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Histopathology using the Vienna criteria: clinical decision making is still adequate
  1. D P Hurlstone
  1. Correspondence to:
    Dr D P Hurlstone
    Royal Hallamshire Hospital, Sheffield, UK; p.hurlstoneshef.ac.uk

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We thank Saito et al for their interest in our paper that prospectively examined the safety and efficacy of high magnification chromoscopic colonoscopy for the diagnosis of neoplasia in flat and depressed lesions of the colorectum (Gut 2004;53:284–90).

Their abstract data,1 using the modified Paris classification of superficial neoplastic lesions,2 as determined by the newly designated 1000m vertical mucosal extension limit, offers impressive sensitivity and overall accuracy rates when distinguishing sm1 from sm2 invasion. We look forward to publication of the full manuscript soon.

However, fundamental differences still exist between Japanese and Western histopathologists that make comparative studies between East and West difficult.3 Our histopathology was interpreted using the Vienna classification of gastrointestinal epithelial neoplasia, as proposed by Schlemper et al following the consensus classification workshop.4 The consensus terminology differentiates between non-invasive low grade neoplasia, non-invasive high grade neoplasia (which includes suspicion of invasive neoplasia), and invasive neoplasia (intramucosal carcinoma, submucosal carcinoma, or beyond) into Vienna categories 3, 4, and 5, respectively.4 Hence in table 4 (Gut 2004;53:284–90), our neoplastic invasive group includes both Vienna 4 and 5 lesions together. This “collection” of data reflects current histopathological practice in the UK where sm invasion rates (1–3) are not routinely specified. While we accept that the modified Paris guidelines2 are extremely helpful, our current practice is aimed at overall patient “risk stratification” where the natural history of low grade dysplasia (LGD) has yet to be determined but that of high grade dysplasia is more defined; assuming a high risk of progression to invasive neoplasia.5 Differentiation of hyperplastic (non-neoplastic/non-invasive) from LGD adenoma (neoplastic/non-invasive) therefore still remains an important asset to the endoscopists (sensitivity 98%/specificity 92% in our series), as the number of inappropriate biopsies and resections can be safely limited while allowing for appropriate risk stratification permitting suitable colonoscopic follow up intervals.6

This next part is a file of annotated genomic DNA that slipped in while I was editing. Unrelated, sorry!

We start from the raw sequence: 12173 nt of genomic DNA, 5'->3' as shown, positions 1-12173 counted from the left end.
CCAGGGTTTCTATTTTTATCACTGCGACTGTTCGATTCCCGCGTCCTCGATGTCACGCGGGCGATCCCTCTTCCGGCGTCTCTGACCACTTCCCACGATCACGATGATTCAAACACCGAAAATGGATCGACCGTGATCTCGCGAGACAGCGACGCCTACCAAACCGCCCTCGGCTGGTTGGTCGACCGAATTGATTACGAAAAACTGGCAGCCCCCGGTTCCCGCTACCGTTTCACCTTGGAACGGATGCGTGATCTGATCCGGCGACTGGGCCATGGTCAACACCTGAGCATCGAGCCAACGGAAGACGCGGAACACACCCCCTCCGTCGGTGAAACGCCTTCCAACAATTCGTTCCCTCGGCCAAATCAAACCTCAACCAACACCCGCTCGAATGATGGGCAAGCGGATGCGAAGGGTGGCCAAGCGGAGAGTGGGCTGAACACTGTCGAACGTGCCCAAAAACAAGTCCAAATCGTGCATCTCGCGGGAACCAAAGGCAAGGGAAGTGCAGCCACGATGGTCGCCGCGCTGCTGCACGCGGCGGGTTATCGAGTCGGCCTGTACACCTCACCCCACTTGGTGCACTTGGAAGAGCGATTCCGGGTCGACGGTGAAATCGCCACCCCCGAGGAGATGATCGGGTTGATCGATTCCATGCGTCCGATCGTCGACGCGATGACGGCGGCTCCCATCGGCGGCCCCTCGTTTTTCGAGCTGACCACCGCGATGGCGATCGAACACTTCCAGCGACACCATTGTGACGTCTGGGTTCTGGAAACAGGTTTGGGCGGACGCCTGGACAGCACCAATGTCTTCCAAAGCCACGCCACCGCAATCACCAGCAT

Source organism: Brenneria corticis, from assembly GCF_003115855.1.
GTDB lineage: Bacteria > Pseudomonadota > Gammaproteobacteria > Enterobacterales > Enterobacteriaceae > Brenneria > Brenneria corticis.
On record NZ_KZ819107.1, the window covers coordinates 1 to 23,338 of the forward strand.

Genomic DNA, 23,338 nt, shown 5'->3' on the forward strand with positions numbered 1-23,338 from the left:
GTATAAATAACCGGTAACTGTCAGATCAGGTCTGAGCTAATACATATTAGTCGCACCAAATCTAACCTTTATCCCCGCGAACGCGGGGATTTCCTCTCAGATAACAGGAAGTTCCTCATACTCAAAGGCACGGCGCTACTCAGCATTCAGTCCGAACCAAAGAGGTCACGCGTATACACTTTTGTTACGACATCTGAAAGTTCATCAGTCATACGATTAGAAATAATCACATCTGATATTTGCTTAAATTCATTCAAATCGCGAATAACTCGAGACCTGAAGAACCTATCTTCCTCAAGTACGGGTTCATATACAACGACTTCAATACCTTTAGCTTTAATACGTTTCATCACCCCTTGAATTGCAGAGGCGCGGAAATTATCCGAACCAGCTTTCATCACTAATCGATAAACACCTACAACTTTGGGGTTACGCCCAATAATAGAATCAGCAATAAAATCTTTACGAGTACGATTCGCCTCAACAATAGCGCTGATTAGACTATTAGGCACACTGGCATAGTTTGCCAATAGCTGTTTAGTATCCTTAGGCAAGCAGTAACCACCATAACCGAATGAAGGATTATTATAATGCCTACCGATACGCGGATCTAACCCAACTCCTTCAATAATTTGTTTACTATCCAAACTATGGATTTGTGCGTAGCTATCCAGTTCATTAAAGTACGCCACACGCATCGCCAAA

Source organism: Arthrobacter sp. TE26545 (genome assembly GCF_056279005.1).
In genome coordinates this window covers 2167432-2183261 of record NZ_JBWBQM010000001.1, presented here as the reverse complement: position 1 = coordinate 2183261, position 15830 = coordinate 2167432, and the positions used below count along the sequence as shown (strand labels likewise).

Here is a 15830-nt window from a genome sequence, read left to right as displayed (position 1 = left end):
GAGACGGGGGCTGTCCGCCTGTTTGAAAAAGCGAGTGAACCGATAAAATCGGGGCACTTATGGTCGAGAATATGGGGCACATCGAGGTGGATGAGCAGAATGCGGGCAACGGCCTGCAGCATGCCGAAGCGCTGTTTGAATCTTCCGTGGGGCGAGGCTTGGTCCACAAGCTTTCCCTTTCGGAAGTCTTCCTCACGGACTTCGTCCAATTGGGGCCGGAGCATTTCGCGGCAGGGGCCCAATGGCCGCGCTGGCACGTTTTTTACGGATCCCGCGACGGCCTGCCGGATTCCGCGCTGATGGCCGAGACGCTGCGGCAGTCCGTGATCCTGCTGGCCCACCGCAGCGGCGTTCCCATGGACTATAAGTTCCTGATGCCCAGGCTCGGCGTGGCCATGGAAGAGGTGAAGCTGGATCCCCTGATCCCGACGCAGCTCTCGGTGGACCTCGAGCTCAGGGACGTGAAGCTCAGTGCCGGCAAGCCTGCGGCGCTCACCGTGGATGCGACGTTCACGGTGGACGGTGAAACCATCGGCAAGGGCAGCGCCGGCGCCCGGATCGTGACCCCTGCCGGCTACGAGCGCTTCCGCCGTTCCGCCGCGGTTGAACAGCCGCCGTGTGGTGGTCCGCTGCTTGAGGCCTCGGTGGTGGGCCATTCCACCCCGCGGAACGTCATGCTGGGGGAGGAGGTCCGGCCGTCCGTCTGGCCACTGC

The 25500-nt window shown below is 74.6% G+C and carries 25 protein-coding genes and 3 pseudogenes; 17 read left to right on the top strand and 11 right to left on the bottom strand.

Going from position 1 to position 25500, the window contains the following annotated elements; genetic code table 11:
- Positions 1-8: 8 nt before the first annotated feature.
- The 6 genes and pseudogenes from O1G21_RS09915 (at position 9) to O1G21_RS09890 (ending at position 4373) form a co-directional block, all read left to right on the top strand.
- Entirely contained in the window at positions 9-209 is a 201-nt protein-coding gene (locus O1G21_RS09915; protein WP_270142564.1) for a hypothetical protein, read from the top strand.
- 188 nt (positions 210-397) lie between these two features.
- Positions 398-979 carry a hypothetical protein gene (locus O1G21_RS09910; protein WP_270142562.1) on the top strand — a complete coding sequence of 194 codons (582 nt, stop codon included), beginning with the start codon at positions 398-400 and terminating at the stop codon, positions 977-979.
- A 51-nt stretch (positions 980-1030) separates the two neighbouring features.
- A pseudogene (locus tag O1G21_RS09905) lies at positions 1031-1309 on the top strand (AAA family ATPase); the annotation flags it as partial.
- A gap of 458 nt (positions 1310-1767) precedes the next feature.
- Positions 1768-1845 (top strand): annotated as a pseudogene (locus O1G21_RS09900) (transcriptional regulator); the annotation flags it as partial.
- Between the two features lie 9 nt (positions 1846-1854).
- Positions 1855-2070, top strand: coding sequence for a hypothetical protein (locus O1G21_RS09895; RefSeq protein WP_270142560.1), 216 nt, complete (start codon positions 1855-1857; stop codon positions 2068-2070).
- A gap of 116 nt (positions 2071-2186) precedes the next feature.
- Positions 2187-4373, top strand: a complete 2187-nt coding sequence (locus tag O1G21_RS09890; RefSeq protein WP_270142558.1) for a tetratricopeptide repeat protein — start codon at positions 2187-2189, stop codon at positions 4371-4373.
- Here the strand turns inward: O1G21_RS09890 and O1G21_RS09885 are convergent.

We agree with the recent data of Hurlstone et al who have demonstrated that sm superficial lesions without lymphovascular invasion or poorly differentiated histological features have a low incidence of local nodal metastasis.7

While we acknowledge the concerns raised by Saito et al, we feel that despite adopting the Paris guidelines, our data still provide a comprehensive guide to high magnification chromoscopic colonoscopy, as is practiced within the UK.

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